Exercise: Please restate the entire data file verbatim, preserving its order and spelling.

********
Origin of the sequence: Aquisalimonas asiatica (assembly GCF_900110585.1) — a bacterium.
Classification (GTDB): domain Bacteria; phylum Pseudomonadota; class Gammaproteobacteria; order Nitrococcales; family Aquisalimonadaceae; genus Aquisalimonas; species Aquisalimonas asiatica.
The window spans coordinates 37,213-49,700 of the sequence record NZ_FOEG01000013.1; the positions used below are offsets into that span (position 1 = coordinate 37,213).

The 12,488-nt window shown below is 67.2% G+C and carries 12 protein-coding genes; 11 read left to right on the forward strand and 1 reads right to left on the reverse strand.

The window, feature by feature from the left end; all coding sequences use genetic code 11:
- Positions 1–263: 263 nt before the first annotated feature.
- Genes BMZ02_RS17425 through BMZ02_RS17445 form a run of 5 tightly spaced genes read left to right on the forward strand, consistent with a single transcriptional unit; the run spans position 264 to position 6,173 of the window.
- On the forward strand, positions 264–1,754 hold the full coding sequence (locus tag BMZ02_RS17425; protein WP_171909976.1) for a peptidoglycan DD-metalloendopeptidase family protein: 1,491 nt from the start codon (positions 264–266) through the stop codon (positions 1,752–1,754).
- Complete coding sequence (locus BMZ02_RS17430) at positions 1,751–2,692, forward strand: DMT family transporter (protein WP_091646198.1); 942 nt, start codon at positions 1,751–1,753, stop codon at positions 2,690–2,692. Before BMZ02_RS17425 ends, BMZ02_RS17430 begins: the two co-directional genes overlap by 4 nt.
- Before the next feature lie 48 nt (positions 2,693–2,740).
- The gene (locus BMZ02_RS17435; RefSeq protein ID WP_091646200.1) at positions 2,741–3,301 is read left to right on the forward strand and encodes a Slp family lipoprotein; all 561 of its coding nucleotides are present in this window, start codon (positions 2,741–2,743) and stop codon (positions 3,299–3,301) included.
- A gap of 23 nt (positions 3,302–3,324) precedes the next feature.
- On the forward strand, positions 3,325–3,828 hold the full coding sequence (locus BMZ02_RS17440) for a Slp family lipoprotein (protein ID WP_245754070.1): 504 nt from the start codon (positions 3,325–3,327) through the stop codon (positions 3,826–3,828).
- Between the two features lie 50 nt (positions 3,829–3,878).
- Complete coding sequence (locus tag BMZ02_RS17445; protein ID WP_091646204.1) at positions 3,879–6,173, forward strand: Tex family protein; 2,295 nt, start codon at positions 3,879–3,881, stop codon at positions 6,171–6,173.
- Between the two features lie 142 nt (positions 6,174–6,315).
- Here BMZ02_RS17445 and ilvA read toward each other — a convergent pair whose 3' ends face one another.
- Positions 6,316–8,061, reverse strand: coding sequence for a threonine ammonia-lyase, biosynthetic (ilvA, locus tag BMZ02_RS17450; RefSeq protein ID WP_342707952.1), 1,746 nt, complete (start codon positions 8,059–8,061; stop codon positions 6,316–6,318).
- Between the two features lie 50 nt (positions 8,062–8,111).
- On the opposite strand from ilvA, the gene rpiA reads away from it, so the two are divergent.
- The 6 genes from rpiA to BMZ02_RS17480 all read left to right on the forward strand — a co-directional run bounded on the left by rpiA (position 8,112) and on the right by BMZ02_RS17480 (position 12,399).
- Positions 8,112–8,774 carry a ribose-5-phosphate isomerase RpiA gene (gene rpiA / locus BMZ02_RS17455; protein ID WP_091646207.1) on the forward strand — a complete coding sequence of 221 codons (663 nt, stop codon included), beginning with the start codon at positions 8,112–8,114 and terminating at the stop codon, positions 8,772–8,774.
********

Origin of the sequence: Aquisalimonas asiatica (assembly GCF_900110585.1) — a bacterium.
Classification (GTDB): domain Bacteria; phylum Pseudomonadota; class Gammaproteobacteria; order Nitrococcales; family Aquisalimonadaceae; genus Aquisalimonas; species Aquisalimonas asiatica.
The window spans coordinates 37,213-49,700 of the sequence record NZ_FOEG01000013.1; the positions used below are offsets into that span (position 1 = coordinate 37,213).

The 12,488-nt window shown below is 67.2% G+C and carries 12 protein-coding genes; 11 read left to right on the forward strand and 1 reads right to left on the reverse strand.

The window, feature by feature from the left end; all coding sequences use genetic code 11:
- Positions 1–263: 263 nt before the first annotated feature.
- Genes BMZ02_RS17425 through BMZ02_RS17445 form a run of 5 tightly spaced genes read left to right on the forward strand, consistent with a single transcriptional unit; the run spans position 264 to position 6,173 of the window.
- On the forward strand, positions 264–1,754 hold the full coding sequence (locus tag BMZ02_RS17425; protein WP_171909976.1) for a peptidoglycan DD-metalloendopeptidase family protein: 1,491 nt from the start codon (positions 264–266) through the stop codon (positions 1,752–1,754).
- Complete coding sequence (locus BMZ02_RS17430) at positions 1,751–2,692, forward strand: DMT family transporter (protein WP_091646198.1); 942 nt, start codon at positions 1,751–1,753, stop codon at positions 2,690–2,692. Before BMZ02_RS17425 ends, BMZ02_RS17430 begins: the two co-directional genes overlap by 4 nt.
- Before the next feature lie 48 nt (positions 2,693–2,740).
- The gene (locus BMZ02_RS17435; RefSeq protein ID WP_091646200.1) at positions 2,741–3,301 is read left to right on the forward strand and encodes a Slp family lipoprotein; all 561 of its coding nucleotides are present in this window, start codon (positions 2,741–2,743) and stop codon (positions 3,299–3,301) included.
- A gap of 23 nt (positions 3,302–3,324) precedes the next feature.
- On the forward strand, positions 3,325–3,828 hold the full coding sequence (locus BMZ02_RS17440) for a Slp family lipoprotein (protein ID WP_245754070.1): 504 nt from the start codon (positions 3,325–3,327) through the stop codon (positions 3,826–3,828).
- Between the two features lie 50 nt (positions 3,829–3,878).
- Complete coding sequence (locus tag BMZ02_RS17445; protein ID WP_091646204.1) at positions 3,879–6,173, forward strand: Tex family protein; 2,295 nt, start codon at positions 3,879–3,881, stop codon at positions 6,171–6,173.
- Between the two features lie 142 nt (positions 6,174–6,315).
- Here BMZ02_RS17445 and ilvA read toward each other — a convergent pair whose 3' ends face one another.
- Positions 6,316–8,061, reverse strand: coding sequence for a threonine ammonia-lyase, biosynthetic (ilvA, locus tag BMZ02_RS17450; RefSeq protein ID WP_342707952.1), 1,746 nt, complete (start codon positions 8,059–8,061; stop codon positions 6,316–6,318).
- Between the two features lie 50 nt (positions 8,062–8,111).
- On the opposite strand from ilvA, the gene rpiA reads away from it, so the two are divergent.
- The 6 genes from rpiA to BMZ02_RS17480 all read left to right on the forward strand — a co-directional run bounded on the left by rpiA (position 8,112) and on the right by BMZ02_RS17480 (position 12,399).
- Positions 8,112–8,774 carry a ribose-5-phosphate isomerase RpiA gene (gene rpiA / locus BMZ02_RS17455; protein ID WP_091646207.1) on the forward strand — a complete coding sequence of 221 codons (663 nt, stop codon included), beginning with the start codon at positions 8,112–8,114 and terminating at the stop codon, positions 8,772–8,774.